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Lisette Lapointe

Lisette Lapointe
MNA for Crémazie
In office
April 25, 2007 – 2012
Preceded by Michèle Lamquin-Éthier
Succeeded by Diane De Courcy
Personal details
Born 1943
Montreal, Quebec
Political party Parti Québécois (2007-2011)
Independent (2011-present)
Spouse(s) Jacques Parizeau
Residence Montreal, Quebec
Profession journalist, teacher
Portfolio Employment, Social Solidarity, Professional formation

Lisette Lapointe (born 1943 in Montreal, Quebec) is a Quebec politician, journalist and teacher, who sat in the Quebec National Assembly first as a Parti Québécois MNA and then as an Independent. She is the wife of Jacques Parizeau, former Premier of Quebec, Canada. She was first elected to the National Assembly of Quebec as a candidate for the Parti Québécois in the provincial riding of Crémazie in the 2007 general election.

Prior to her entry into politics, following in the footsteps of her husband, Lapointe worked as a teacher at the secondary level. She was also a director at a local car shop, a journalist at a Mascouche newspaper and was the political aide for the Minister of Social Development and the former MNA of L'Assomption.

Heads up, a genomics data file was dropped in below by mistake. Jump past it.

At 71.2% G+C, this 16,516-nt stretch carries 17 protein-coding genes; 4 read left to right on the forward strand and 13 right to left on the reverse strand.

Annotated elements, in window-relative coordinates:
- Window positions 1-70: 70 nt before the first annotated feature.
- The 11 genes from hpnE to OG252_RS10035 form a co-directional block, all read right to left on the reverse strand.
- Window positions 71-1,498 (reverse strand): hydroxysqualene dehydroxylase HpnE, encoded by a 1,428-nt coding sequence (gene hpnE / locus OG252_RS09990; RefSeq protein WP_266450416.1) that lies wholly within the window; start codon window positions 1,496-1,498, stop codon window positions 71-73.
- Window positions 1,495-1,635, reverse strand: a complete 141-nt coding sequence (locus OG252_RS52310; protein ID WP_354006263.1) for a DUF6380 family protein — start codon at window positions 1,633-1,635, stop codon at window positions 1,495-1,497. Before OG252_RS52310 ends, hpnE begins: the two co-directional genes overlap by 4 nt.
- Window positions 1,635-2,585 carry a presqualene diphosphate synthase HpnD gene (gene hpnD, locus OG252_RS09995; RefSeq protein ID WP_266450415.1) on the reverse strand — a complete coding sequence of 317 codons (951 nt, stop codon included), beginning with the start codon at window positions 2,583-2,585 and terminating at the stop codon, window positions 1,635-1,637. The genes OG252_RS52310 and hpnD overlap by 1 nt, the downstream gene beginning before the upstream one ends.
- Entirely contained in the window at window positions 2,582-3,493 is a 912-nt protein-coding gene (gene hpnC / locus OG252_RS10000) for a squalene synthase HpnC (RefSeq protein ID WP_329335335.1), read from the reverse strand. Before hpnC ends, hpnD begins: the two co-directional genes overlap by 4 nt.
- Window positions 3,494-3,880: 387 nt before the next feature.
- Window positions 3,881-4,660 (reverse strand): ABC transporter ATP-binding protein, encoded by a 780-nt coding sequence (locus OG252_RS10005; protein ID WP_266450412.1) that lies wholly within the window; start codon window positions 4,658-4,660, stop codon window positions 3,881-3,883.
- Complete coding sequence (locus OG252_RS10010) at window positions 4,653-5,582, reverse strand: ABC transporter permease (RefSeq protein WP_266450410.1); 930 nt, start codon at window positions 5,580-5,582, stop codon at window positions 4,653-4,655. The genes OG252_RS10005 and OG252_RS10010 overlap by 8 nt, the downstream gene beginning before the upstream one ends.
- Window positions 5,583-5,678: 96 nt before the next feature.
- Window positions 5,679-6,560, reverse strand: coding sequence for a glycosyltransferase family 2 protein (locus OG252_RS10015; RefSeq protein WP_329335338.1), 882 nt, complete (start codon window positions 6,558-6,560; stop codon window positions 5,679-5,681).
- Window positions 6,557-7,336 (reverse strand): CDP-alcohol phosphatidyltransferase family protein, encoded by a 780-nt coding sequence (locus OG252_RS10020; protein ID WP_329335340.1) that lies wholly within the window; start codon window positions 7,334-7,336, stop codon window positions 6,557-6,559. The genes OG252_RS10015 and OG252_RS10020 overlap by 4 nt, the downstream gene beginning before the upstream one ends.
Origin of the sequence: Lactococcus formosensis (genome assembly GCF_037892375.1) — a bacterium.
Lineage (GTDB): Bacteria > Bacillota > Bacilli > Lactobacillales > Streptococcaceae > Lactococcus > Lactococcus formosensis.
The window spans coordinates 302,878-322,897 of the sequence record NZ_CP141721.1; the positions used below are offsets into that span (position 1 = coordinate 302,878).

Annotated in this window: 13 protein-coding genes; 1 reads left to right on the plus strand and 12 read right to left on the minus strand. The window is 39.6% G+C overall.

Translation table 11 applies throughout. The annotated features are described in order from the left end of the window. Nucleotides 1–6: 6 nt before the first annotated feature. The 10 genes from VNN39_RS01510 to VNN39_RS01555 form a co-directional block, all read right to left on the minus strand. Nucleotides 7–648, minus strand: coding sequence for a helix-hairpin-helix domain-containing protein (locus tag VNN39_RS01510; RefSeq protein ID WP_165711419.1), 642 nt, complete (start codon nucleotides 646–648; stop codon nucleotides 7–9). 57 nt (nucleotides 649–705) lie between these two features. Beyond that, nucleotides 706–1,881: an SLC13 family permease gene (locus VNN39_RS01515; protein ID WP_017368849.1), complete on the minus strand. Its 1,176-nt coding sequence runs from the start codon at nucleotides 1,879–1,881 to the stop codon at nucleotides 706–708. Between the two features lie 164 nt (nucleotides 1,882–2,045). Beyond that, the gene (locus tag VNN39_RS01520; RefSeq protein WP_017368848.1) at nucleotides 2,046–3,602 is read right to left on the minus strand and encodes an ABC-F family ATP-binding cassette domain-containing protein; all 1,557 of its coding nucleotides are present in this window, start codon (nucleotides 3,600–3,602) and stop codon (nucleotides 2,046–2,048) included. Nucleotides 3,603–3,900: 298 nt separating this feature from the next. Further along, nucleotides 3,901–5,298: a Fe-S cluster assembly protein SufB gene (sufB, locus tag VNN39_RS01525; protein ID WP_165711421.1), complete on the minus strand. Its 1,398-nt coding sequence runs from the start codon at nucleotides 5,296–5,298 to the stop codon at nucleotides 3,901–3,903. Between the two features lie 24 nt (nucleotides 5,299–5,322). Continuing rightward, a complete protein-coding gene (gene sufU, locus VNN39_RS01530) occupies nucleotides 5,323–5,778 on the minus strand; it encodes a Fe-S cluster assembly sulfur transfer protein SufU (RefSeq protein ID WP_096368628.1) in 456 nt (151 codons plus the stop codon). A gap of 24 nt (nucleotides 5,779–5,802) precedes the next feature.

After the 2007 elections, she was named on April 25, 2007 the PQ's critic in employment and social solidarity.

On June 6, 2011, Lapointe and caucus mates Louise Beaudoin and Pierre Curzi resigned from the Parti Québécois to sit as independents over the PQ's acceptance of a bill changing the law to permit an agreement between the City of Québec and Quebecor Inc. concerning the construction of an arena in Quebec City.[1] In November 2011, several media outlets reported that she joined the new sovereigntist party Option nationale, led by fellow former PQ caucus member Jean-Martin Aussant.[2] However, while she has bought a membership card from the party, she also retained her membership in the Parti Québécois, and continued to sit as an independent.[3]

On March 4, 2012 she announced that she would not run for re-election and left the National Assembly at the September 2012 provincial election.[4]


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